We are left with computing $H^{1}_{ét}(\mathbf{G}_{m,\mathbf{C}},\mathbf{Z}/n\mathbf{Z})$. But this is the same as classifying finite étale covers of $\mathbf{G}_{m,\mathbf{C}}$. These correspond to degree $n$ maps $\mathbf{G}_{m,\mathbf{C}}\to \mathbf{G}_{m,\mathbf{C}}$ sending $$z\mapsto z^n.$$ It is an instructive exercise to see that there are exactly $\mu_n(\mathbf{C})\cong \mathbf{Z}/n\mathbf{Z}$ (the covers needn't connected!) isomorphism classes. Here $\mu_n(\mathbf{C})$ is the $n$-th roots of unity.

Thus we see that $H^2_{ét}(\mathbf{P}^1_{\mathbf{C}},\mathbf{Z}/n\mathbf{Z})=\mathbf{Z}/n\mathbf{Z}.$

(I learned this computation from de Jong's lectures on étale cohomology. )

As you can check this is the same as the singular cohomology of $\mathbf{P}^1_{\mathbf{C}}$ in the analytic topology. Note that $H^0_{ét}(\mathbf{P}^1_{\mathbf{C}},\mathbf{Z}/n\mathbf{Z})=\mathbf{Z}/n\mathbf{Z}$ since $\mathbf{P}^1_{\mathbf{C}}$ is connected.

If you move to a field in char $p>0$ then it is no longer true that the affine line is simply connected (see here). So this method will no longer work, but it hints at being the correct generalisation.

Edit: (A more geometric viewpoint)

I think the confusion of the OP lies in viewing the definition abstractly.

In general one can look at the category of sheaves on any site. This category is called a topos. One may define the cohomology associated to that topos by looking at abelian group objects quite generally.

However, the geometry lies in what the geometric points of the topos look like. If you buy into the philosophy of sheaf cohomology measuring obstructions to extensions of local to global sections, then the difference between the Zariski cohomology and étale cohomology is that the geometric points carry distinct information. More precisely, in the category of abelian Zariski sheaves a sequence of sheaves is exact if and only if it is exact on stalks. On taking global sections, one loses some information about local sections. For a constant sheaf however, there are 'enough' sections to patch up to global information.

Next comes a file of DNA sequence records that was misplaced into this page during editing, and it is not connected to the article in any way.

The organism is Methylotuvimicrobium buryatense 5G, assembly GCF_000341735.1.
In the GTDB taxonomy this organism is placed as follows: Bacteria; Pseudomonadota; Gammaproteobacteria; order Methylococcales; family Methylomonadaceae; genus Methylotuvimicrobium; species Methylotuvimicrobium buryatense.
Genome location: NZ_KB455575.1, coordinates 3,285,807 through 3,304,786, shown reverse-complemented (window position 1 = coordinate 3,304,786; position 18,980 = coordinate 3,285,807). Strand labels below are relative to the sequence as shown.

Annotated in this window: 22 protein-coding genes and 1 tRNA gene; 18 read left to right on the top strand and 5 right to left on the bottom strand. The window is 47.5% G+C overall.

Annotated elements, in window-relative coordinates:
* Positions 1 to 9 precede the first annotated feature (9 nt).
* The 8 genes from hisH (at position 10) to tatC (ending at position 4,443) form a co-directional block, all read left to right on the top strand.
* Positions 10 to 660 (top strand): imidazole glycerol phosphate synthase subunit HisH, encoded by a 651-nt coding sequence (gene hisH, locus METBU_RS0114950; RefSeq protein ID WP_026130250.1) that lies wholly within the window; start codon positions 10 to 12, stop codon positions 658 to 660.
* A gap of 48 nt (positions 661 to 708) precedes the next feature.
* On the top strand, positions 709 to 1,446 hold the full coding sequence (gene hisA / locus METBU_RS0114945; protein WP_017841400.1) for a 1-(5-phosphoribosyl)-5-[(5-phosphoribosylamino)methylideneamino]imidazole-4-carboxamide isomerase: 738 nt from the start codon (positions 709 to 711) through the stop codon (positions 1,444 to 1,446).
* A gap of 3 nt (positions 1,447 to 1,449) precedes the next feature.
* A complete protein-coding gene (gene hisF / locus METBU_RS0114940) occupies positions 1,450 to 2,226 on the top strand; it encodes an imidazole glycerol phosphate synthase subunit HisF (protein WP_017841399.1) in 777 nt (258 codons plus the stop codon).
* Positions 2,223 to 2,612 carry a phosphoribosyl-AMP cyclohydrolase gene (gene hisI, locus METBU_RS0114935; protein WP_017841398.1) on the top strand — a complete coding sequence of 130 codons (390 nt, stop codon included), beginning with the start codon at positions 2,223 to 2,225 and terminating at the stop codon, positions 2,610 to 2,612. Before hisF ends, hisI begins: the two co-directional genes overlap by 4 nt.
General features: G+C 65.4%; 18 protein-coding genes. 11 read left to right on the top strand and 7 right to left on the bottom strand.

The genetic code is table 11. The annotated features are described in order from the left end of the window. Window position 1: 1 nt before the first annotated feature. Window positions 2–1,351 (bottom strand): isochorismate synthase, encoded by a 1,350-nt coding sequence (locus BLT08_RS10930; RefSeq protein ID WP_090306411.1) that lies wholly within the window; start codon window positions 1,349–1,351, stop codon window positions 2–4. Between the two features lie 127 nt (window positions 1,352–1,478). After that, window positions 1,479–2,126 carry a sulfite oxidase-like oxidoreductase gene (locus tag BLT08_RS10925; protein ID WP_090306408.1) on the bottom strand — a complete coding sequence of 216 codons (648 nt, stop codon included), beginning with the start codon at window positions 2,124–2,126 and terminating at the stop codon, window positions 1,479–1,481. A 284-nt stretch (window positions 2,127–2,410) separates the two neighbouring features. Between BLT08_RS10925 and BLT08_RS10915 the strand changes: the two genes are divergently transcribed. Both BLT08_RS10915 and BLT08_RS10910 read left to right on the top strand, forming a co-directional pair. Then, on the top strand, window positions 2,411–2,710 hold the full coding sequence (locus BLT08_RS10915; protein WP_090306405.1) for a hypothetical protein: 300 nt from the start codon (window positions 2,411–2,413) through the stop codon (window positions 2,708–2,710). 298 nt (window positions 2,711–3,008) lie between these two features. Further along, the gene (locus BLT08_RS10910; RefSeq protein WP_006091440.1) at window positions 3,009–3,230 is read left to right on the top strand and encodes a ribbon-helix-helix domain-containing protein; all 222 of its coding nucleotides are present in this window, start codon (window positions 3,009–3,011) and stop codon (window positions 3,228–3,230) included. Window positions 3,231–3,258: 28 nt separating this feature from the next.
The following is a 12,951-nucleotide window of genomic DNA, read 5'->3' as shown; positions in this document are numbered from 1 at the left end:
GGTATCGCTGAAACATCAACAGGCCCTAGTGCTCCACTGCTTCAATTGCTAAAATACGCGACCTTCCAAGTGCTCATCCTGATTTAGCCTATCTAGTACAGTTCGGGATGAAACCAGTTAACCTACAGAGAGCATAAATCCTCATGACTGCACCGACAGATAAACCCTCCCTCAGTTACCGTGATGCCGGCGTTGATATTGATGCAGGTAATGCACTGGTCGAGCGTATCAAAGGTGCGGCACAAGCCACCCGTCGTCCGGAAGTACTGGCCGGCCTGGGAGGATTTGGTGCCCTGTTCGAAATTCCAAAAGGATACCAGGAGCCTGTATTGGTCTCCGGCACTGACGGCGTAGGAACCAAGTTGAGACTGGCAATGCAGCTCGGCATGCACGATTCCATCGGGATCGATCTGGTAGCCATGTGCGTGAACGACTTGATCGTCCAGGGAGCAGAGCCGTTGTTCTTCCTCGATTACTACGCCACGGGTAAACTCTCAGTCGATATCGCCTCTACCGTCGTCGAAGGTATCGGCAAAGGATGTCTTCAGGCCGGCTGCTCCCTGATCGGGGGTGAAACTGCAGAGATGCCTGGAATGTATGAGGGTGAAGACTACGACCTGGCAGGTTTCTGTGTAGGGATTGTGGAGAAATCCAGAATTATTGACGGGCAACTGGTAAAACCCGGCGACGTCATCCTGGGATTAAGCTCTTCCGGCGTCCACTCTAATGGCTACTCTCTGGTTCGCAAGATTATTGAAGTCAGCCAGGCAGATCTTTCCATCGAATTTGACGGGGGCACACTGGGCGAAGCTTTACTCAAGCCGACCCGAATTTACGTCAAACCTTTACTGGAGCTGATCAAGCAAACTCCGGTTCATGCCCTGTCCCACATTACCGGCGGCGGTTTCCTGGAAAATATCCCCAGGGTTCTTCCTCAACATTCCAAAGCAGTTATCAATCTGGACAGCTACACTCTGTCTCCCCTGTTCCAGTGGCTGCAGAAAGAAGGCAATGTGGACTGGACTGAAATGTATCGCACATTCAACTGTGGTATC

In the étale case the stalk local condition is still true. However étale stalks are distinct from Zariski stalks. For a complex variety $X$, the local rings for points of the étale topos are strict Henselization of the local rings for the Zariski topos. In particular, if $\mathcal{F}$ is a coherent Zariski sheaf, and $\mathcal{F}^{ét}$ the associated étale sheafification, then at a geometric point $\bar{x}\to X$ an étale (i.e. geometric) point of $X$ one has (we denote the image of the $\bar{x}\to X$ by $x$) $$\mathcal{F}^{ét}_{\bar{x}}=\mathcal{F}_x\otimes_{\mathcal{O}_x}\mathcal{O}^{sh}_x.$$ where $\mathcal{O}^{sh}_x$ is the strict Henselization of $\mathcal{O}_x$, the local ring at $x$. Thus the stalk local condition is explicitly different!